The Amateur ArtistMonday, May 06, 2013
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As I reflect on the influence of my mother in my life with the advent of Mother’s Day next Sunday I have been giving special consideration to the memory of my grandmother. Is not Mother’s Day also Grandmother’s Day?
My grandmother Lolita born in the 19th century when people with money did not work was part of the British (even though she was Spanish) concept of the amateur who did nothing for money. Lolita, or Abuelita or Abue had a beautiful coloratura soprano voice but never sang professionally. People of her ilk would not have dared to mix with “prostitutes” in the opera!
Early in my life my Abue was my protector from parental discipline. She would say, “Alex and I are artists and you simply have to be more understanding.” I wasn’t sure what an artist was but I liked having carte blanche (almost) to do anything I pleased, because I was an artist.
In my teens I became obsessed with chess and when I began to have chess nightmares and started losing games I knew I had to stop. The only explanation for losing in chess was that I had to admit to myself that I was stupid.
In my 8th grade class in a one-room schoolhouse in Nueva Rosita, Coahuila, Mexico (my mother was the teacher) there were six boys. One of them, Sammy Simpson, was the best student plus he was tall and handsome. He wore blue jeans that were expertly ironed with a sharp crease and looked great on him because of his long legs. My only relief in my intense jealousy is that I knew I had a higher IQ than Sammy. That was shattered when one day my mother told me (and I cannot remember the occasion that caused it) that I had a very high IQ but not as high as Sammy’s. That was it and from that point on I had one big chip on my shoulder.
While my journey into the direction of becoming an artist began some 15 years ago in Vancouver I have always played it safe by considering myself to be a competent editorial and commercial photographer who just happens to dabble in the arts. To call myself an artist would leave me in a situation where if I am not recognized as one I would be another variation of the failed chess player and second best IQ-er.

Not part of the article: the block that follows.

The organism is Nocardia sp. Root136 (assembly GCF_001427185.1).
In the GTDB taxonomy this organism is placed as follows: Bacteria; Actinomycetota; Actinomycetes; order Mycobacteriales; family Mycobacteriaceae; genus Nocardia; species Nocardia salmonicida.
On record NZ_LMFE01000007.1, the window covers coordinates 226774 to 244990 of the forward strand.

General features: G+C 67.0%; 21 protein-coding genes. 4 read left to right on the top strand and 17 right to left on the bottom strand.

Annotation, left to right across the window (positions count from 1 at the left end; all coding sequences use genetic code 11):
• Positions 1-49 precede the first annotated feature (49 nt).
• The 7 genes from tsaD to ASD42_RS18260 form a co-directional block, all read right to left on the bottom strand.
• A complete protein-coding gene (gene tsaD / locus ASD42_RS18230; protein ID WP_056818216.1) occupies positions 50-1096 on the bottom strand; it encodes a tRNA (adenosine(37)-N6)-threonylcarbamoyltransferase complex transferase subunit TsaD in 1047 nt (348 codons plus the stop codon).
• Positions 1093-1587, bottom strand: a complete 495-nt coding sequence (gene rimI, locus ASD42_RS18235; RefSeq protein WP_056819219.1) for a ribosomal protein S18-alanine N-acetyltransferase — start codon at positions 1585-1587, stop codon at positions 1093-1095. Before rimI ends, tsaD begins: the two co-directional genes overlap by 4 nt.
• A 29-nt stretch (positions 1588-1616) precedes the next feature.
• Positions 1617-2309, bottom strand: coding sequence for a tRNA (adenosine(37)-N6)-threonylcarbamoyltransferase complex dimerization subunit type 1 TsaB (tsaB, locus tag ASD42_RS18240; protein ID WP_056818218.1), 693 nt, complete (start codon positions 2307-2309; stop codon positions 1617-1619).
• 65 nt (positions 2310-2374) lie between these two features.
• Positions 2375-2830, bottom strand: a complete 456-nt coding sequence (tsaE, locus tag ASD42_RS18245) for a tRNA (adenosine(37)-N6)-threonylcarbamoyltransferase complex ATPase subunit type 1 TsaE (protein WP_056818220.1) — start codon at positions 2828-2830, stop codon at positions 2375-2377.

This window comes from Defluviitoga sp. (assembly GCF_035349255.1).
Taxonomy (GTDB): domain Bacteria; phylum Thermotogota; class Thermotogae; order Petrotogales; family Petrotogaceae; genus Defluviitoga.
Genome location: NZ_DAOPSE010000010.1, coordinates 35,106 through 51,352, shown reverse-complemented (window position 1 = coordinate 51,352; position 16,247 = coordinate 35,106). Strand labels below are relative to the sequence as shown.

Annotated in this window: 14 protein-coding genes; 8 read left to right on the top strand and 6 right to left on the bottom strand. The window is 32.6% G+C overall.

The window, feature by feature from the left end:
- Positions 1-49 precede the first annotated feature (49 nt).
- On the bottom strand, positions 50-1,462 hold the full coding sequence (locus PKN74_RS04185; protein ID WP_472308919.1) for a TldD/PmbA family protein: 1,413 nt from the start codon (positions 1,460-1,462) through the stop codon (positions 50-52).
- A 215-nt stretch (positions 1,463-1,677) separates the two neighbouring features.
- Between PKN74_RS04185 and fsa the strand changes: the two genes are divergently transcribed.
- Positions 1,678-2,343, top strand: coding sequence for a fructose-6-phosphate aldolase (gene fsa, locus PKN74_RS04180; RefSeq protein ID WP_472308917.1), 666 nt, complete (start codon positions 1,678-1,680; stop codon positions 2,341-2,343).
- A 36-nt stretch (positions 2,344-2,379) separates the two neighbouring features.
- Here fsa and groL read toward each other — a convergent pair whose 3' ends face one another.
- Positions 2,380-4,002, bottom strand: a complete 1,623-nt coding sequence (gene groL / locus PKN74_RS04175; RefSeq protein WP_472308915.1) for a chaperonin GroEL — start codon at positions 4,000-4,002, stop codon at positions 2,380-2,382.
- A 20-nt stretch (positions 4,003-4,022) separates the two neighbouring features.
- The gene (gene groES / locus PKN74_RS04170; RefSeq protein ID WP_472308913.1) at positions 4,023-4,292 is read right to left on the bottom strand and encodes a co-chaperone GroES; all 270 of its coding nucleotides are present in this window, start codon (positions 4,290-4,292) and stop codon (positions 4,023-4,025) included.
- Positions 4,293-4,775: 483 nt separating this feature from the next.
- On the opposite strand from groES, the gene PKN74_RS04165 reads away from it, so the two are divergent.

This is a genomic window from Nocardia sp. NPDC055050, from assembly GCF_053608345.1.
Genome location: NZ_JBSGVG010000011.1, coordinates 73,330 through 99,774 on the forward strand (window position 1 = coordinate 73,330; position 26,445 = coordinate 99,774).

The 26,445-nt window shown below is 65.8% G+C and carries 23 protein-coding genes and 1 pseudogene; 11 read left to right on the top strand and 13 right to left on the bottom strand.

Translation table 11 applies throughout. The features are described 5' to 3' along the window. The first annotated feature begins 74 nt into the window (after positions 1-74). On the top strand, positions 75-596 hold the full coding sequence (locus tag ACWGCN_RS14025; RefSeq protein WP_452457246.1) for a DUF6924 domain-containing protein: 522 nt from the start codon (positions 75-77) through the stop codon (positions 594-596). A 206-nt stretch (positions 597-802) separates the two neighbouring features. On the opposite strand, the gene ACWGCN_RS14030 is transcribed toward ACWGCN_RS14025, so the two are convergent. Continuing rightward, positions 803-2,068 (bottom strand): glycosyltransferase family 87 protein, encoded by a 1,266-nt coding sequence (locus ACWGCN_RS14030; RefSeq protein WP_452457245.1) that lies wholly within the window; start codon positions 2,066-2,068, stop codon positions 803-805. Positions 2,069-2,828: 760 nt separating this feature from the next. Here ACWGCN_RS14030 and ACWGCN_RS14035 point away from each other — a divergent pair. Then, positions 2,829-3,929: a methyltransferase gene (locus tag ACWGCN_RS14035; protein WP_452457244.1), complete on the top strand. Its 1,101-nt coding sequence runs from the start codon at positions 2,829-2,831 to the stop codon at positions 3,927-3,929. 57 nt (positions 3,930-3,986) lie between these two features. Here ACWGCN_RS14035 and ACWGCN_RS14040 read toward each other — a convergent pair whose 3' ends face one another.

In a recent past I took photographs of a woman who had received a Canada Council grant to document, photographically, all the bus stops in Surrey for a year. I was shocked (dismayed?) to find out that the grant included money for lunch and transportation.
One year, perhaps 8 years ago, I participated in an erotic show at the now defunct Exposure Gallery on Beatty Street. Two of my works were narratives (6 tiny photographs in a row) of women experiencing a self-induced orgasm. I was shocked when many (and many they were) of my female friends told me they were nixed because I had not asked them to participate. One of them suggested that I might be able to get a Canada Council grant with such a project as many women would pose for this.
It was at about this time that I came up with the idea of doing one of those “A Day in the Life” with our BC Ferries. We would unleash a battalion of photographers to take pictures for a whole day. I even thought that we might have obtained BC Ferry backing for funds for film and free rides on the ships. But in the end I gave the idea a rest and it disappeared from my thoughts.
This past weekend I knew I would be on a ferry as I had to attend my opening at the Duthie Gallery on Salt Spring Island. I decided to pack my Noblex Pro 175 U swivel lens panoramic camera. I have taken successful BC Ferry pictures in my past so I thought this might be a good opportunity to continue. I have noticed and it was most evident this past Sunday as Rosemary and I returned on the Queen of Coquitlam from Long Harbour that the many photographers on board where using the vessel as a platform to take pictures of the surrounding landscape and seascape. Few, if any turned their cameras around to focus on the ship.
It was a brilliantly sunny afternoon and I shot three rolls of Kodak 800 ISO colour negative film. My camera gives me four shots per roll. I took 12 exposures of which two were near duplicates of each other. The rest were all different.
When I looked at the pictures I smiled to myself as I thought what a change they were to those erotic photographs of mine at the Duthie Gallery. Is it too late to apply for a grant?
For one I would have to admit in being an artist. That would be dangerous. I can imagine my grandmother smiling at me, prodding me on to do what she could not do for being a person of her time. I wonder if it is too late to apply for a grant. Or is it safe to be an amateur?
And More Noblex
Not the end of it
The Grand Canyon - North Rim